Companies currently considering a decision to adopt Linux may choose to wait or consider alternatives if they fear that an SCO victory would throw the Linux market into a state of disarray. Although SCO has not yet filed suit against other key Linux players such as Red Hat or other hardware manufacturers that are starting to move more aggressively into the Linux space (like Sun with its Cobalt acquisition or HP/Compaq with its new server distributions), any ruling on this case that gives SCO a reason to file would create havoc in the Linux market. Of course, SCO denies that this is an attempt to deter Linux adoption and claims that it is more about protecting its contractual commitments and the intellectual property rights that it acquired from Novell. Regardless of its intent, no one in the Linux market stands to gain from this action.

But Sun and Microsoft do. For instance, after SCO filed the lawsuit, Sun responded quickly by telling its Solaris licensees that they had nothing to fear from any SCO action (of course, it made no public comment regarding its line of Linux servers). And any action that slows the Linux corporate incursion ultimately helps Microsoft. All Linux vendors, but primarily IBM, will benefit from the quick resolution of this case.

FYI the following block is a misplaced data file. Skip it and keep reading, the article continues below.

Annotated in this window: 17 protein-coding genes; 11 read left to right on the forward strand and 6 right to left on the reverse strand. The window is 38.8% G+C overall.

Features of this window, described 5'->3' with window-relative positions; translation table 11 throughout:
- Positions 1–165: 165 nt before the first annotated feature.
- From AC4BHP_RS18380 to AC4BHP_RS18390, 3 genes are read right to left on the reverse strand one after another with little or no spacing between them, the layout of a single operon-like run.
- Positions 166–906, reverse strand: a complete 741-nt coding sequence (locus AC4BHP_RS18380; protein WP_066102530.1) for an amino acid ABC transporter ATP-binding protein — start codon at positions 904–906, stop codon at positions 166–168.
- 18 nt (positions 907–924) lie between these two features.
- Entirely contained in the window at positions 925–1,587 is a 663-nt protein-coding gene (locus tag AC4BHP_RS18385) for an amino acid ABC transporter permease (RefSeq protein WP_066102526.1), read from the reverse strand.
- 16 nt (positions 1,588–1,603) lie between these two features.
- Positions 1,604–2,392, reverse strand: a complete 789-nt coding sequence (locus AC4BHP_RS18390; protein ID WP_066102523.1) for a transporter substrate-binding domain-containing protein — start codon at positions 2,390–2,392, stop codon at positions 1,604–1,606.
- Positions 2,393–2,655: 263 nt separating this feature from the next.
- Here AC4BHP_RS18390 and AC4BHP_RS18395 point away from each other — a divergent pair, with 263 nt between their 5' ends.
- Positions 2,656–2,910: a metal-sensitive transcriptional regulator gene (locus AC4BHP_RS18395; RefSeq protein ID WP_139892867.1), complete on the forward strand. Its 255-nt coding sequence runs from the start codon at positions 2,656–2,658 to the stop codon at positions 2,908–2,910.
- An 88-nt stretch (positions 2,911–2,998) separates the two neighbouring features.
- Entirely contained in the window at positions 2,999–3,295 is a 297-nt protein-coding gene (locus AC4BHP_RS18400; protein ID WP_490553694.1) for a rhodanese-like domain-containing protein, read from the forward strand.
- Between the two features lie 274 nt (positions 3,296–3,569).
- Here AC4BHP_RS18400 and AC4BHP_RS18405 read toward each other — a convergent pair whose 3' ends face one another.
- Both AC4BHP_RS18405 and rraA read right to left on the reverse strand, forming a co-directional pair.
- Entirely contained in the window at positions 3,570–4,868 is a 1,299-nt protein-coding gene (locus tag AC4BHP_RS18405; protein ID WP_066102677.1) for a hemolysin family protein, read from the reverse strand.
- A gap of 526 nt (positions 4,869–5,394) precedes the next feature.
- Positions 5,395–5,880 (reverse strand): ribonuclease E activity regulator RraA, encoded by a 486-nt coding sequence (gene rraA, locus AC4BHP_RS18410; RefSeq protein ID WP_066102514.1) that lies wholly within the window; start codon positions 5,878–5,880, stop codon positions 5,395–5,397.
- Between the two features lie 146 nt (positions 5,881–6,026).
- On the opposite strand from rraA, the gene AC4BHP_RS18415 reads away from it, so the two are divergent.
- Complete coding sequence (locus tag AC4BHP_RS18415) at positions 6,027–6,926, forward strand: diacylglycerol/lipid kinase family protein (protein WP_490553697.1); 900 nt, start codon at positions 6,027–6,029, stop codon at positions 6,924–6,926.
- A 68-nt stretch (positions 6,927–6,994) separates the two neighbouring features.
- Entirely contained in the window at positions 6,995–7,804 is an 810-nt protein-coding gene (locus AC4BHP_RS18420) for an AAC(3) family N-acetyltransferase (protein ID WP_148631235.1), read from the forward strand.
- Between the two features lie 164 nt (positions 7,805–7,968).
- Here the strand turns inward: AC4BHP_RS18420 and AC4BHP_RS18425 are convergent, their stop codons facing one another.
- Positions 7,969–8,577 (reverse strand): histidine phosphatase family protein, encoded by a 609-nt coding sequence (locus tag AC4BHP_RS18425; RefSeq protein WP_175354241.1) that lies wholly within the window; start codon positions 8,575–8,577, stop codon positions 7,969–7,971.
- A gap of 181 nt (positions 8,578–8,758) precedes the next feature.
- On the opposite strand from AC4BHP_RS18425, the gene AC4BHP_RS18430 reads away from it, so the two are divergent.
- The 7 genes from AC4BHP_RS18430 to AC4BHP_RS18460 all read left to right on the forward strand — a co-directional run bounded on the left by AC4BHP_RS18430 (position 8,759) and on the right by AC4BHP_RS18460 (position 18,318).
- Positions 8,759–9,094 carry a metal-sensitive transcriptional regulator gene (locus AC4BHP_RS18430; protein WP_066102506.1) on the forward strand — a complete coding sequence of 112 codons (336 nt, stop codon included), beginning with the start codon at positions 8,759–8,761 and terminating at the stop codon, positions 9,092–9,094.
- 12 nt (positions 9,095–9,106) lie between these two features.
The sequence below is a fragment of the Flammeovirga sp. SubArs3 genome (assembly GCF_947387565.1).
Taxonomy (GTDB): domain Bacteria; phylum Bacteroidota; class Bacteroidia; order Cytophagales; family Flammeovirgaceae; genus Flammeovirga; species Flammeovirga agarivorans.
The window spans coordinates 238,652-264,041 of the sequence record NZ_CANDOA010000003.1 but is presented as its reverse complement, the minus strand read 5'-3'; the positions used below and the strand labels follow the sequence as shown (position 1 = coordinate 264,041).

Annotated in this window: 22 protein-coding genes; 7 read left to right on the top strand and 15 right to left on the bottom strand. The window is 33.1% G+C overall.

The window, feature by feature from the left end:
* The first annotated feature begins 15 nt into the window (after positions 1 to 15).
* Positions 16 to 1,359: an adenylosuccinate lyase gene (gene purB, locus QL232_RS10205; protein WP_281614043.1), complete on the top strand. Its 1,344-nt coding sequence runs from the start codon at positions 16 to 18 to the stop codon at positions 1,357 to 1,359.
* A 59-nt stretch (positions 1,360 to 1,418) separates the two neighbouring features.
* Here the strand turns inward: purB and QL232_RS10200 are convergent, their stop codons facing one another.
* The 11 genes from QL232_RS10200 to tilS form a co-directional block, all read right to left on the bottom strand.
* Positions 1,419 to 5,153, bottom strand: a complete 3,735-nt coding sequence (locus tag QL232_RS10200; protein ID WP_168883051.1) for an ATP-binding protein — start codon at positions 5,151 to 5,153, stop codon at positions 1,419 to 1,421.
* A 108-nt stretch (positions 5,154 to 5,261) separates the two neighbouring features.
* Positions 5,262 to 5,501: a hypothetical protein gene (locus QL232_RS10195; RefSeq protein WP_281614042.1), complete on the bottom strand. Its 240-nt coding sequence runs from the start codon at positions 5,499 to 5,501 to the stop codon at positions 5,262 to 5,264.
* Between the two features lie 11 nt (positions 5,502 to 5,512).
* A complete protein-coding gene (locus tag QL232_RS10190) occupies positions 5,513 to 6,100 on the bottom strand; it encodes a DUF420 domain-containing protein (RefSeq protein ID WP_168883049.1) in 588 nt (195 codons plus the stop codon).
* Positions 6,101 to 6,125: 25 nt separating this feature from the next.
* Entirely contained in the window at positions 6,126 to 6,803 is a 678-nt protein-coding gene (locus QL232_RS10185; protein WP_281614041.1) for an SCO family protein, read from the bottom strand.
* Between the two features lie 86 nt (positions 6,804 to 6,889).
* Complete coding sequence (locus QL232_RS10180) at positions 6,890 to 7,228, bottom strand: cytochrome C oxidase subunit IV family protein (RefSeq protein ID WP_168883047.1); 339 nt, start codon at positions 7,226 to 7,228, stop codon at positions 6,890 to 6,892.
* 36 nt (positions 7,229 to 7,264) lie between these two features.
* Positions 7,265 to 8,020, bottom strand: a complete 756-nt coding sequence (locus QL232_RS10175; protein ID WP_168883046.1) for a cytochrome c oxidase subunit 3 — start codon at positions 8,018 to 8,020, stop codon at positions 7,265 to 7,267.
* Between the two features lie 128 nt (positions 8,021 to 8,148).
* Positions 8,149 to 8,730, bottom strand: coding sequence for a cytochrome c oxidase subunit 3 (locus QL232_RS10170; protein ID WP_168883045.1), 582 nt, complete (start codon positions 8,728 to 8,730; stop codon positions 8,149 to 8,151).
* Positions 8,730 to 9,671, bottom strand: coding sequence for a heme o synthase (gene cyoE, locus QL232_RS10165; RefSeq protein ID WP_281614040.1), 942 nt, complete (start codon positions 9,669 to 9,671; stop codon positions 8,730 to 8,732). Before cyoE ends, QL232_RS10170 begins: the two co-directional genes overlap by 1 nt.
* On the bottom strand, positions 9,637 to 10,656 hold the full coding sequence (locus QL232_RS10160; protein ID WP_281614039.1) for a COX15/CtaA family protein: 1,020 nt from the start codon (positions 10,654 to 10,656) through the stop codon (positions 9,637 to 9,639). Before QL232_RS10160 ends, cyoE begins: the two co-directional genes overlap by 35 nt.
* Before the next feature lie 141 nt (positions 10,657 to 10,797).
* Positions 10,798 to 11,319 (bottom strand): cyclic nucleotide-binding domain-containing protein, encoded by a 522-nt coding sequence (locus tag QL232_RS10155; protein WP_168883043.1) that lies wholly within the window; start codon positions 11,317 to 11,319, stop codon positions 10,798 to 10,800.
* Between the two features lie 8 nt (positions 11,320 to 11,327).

IBM's options
Although IBM claims that the allegations are baseless, it will be expensive and time-consuming to take this case to court. After attempting to get the suit thrown out in its entirety (which a judge will deny), IBM will have to decide whether to defend itself or find another option. I think IBM would be smart to do the latter. In fact, IBM (either by itself or with a consortium of other UNIX licensees) should simply buy SCO and then either put the UNIX technology into the public domain or license it to the general market under the same terms as the core Linux license.

By doing so, it would remove all doubt about the legality of core UNIX utilities that have been ported to Linux. In addition, it would eliminate all licensing fees for all derivatives of UNIX including Linux, making it more attractive for all companies to develop for or implement on UNIX/Linux. An outright acquisition and public distribution of SCO’s UNIX rights would be the best thing for IBM and the Linux market. And it’s probably the real reason SCO filed the lawsuit to begin with.